This is not to say that those using strategic nonviolence will not be harmed. In the conflicts mentioned above, and many more around the world, the state may turn on demonstrators or strikers. This often backfires as it creates negative public response and shows the state’s apparatus to be reacting disproportionately, which can create sympathy for a cause and can sometimes greatly strengthen it, but at a large cost.
Strategic nonviolence is therefore an effective alternative to armed struggle, conceived of as a form of resistance and, perhaps perversely, as an effective form of waging war.
A common feature of pacifism is the belief that winning adversaries over to one’s cause is necessary, effecting a change of heart, and being able to love one’s enemies. Sharp rejects this position, arguing that expecting people to love those who have wronged them or treated them cruelly is not only unreasonable, but unwise as it might lead people to turn towards violence.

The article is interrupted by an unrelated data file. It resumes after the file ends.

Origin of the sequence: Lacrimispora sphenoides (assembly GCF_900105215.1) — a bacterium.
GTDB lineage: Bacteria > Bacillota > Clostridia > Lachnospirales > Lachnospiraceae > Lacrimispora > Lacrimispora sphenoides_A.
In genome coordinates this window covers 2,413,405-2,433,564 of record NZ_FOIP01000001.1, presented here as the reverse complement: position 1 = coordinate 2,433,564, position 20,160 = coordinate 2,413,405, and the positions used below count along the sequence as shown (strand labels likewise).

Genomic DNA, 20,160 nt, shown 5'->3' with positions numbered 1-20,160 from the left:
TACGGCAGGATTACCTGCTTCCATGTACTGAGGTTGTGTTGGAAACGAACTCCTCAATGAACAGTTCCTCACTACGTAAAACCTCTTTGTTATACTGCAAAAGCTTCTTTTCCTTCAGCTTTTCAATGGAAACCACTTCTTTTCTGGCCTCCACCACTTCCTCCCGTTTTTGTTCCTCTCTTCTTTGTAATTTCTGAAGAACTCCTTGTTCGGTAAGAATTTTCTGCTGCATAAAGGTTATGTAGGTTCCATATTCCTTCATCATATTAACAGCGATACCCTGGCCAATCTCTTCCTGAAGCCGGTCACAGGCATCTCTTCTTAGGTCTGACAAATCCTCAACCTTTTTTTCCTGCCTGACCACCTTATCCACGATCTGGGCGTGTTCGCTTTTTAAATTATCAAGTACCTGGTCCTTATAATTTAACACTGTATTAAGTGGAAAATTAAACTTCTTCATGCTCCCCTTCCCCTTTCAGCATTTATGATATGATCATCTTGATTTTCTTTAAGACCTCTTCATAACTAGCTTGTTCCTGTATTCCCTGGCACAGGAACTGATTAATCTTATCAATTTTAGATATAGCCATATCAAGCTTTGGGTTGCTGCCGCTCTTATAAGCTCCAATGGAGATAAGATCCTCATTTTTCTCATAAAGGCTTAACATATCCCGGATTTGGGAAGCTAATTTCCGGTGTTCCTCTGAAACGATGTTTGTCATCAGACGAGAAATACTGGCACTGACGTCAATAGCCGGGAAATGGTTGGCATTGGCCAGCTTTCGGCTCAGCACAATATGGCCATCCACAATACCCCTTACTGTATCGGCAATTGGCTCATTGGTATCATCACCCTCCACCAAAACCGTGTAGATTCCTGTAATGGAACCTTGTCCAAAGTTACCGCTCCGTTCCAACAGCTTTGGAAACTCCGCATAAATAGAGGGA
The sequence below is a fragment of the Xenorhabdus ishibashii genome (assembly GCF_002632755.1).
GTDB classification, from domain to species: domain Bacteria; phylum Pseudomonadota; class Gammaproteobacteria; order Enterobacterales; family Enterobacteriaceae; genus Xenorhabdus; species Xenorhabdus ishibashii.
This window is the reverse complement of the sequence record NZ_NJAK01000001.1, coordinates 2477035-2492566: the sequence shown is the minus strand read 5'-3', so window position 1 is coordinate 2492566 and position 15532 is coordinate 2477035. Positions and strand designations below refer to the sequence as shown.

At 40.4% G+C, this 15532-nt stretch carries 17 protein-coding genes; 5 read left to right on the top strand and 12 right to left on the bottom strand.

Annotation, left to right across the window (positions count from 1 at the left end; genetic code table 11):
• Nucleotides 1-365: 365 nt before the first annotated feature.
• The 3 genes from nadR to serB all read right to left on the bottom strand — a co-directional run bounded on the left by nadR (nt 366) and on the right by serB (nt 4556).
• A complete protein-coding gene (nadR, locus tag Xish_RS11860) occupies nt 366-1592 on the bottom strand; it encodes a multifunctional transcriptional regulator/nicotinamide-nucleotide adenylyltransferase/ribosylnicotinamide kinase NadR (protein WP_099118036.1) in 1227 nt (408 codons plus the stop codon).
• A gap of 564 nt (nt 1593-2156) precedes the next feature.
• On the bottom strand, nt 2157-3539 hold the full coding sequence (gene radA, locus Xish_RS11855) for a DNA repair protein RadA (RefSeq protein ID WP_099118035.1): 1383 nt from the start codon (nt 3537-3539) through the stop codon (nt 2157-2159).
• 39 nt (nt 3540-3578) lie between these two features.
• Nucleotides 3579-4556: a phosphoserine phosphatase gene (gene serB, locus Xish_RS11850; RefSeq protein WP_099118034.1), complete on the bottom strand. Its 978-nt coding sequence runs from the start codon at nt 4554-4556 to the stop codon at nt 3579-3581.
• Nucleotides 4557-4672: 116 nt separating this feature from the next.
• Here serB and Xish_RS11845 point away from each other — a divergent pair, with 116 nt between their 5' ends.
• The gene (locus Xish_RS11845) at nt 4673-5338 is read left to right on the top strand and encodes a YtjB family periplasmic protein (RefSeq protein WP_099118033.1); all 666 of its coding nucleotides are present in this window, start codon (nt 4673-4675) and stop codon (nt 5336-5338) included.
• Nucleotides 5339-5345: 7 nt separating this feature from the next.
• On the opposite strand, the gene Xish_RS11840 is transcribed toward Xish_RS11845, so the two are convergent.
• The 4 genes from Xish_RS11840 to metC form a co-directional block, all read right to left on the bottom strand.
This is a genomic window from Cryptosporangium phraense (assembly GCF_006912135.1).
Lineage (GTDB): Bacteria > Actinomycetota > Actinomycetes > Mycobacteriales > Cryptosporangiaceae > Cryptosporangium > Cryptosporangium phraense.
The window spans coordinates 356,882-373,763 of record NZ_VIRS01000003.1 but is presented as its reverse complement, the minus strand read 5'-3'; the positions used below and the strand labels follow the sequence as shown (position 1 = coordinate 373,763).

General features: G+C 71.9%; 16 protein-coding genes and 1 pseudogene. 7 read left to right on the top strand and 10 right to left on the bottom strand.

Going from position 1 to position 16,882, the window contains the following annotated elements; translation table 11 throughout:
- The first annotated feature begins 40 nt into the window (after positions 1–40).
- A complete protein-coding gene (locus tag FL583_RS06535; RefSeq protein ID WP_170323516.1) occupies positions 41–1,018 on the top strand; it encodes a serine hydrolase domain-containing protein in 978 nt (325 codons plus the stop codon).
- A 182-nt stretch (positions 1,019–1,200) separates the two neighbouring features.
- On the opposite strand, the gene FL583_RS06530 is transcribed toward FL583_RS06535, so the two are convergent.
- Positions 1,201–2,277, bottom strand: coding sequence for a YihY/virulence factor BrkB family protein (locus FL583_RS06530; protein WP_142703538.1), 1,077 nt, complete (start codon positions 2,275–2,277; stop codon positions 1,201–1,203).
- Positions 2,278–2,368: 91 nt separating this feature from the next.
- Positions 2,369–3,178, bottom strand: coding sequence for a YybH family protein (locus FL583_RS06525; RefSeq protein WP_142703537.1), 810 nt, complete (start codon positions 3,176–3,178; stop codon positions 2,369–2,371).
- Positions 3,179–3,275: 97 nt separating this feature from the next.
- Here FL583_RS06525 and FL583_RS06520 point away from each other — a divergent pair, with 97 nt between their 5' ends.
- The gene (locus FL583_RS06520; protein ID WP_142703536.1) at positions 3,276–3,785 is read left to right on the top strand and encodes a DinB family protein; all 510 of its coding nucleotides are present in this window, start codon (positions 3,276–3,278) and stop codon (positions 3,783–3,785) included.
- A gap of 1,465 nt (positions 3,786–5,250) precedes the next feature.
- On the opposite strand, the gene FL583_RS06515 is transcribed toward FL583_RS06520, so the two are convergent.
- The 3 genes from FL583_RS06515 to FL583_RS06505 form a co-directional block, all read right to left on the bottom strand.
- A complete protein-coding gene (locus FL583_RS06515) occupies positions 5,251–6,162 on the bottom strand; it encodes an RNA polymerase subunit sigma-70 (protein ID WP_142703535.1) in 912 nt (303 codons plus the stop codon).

Instead, our goals may need to be different. As civil rights leader James Farmer writes: “where we cannot influence the heart of the evildoer we can force an end to the evil practice.”
It is in this sense that strategic nonviolence has an overarching ethic – because King is right that there is ‘a sheer morality in its claim.’ I am not sure Sharp would make the argument this way, but you could say that the ethical rewards are the social and political improvements in principles of justice and freedom won by the more effective strategies of nonviolent resistance; that nonviolence is better, morally, is an effect, not a cause of the principle of nonviolent resistance.